Ngā Pūmanawa e Waru o Te Arawa - The Eight Beating Hearts of Te Arawa
Globalisation reduces our ‘sense of place’ through the international standardization of a ‘modern architecture’. This movement is a result of rapid urbanisation, international capital and the exchange of international values and principles among regions. Returning to a localised architecture is significant in activating the ‘identity’ of a place. To prevent a global sameness, we need to place importance on mātauranga Māori in Aotearoa’s cultural landscapes and built environment. Māori, like other indigenous peoples, have had their land, language, culture and identity marginalized since being colonised by the British in 1840.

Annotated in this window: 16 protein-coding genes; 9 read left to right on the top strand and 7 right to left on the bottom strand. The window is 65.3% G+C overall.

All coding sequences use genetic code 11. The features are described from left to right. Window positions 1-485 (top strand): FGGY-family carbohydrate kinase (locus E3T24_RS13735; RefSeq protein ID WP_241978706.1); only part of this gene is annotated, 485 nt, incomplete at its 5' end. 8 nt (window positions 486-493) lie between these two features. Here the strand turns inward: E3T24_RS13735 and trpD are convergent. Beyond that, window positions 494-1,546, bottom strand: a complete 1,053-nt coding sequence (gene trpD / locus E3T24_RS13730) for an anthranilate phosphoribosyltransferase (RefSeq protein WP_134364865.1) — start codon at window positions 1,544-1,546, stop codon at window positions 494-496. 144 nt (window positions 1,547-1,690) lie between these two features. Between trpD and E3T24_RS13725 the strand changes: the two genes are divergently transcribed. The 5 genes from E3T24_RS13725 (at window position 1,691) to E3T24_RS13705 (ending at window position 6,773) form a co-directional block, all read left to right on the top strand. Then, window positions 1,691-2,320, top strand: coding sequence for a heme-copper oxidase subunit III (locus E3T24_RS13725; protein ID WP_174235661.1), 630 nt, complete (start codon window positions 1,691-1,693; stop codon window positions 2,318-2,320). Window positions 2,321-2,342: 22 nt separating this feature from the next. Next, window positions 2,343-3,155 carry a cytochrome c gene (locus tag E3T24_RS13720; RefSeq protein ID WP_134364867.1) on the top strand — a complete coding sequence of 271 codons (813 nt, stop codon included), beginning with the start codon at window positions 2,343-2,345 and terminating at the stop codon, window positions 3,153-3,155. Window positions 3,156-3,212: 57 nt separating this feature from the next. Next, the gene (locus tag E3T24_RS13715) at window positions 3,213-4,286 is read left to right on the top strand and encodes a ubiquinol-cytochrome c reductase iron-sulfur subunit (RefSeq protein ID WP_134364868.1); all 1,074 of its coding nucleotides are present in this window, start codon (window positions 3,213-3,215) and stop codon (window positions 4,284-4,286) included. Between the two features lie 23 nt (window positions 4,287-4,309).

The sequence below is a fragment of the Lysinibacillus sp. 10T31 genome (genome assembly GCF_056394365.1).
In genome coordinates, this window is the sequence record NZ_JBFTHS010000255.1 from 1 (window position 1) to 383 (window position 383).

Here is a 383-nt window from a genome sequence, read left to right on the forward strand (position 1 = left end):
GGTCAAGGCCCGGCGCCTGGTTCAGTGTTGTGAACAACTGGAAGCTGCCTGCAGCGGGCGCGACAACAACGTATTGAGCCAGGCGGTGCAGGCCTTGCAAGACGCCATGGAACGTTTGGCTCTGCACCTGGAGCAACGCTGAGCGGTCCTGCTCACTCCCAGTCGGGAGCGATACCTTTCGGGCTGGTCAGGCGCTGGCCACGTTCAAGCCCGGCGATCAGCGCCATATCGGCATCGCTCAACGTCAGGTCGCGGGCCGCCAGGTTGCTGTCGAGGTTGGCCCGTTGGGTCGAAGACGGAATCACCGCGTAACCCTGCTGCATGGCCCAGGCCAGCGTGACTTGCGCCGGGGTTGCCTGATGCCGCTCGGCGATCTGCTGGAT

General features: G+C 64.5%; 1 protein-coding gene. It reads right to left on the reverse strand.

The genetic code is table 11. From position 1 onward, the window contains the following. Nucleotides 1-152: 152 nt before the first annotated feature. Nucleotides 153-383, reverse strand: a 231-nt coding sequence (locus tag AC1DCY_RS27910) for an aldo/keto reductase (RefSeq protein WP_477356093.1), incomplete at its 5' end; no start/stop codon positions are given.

It takes a long time to heal an injured sense of cultural identity and the effects are enduring for the Indigenous Māori people of Aotearoa (New Zealand).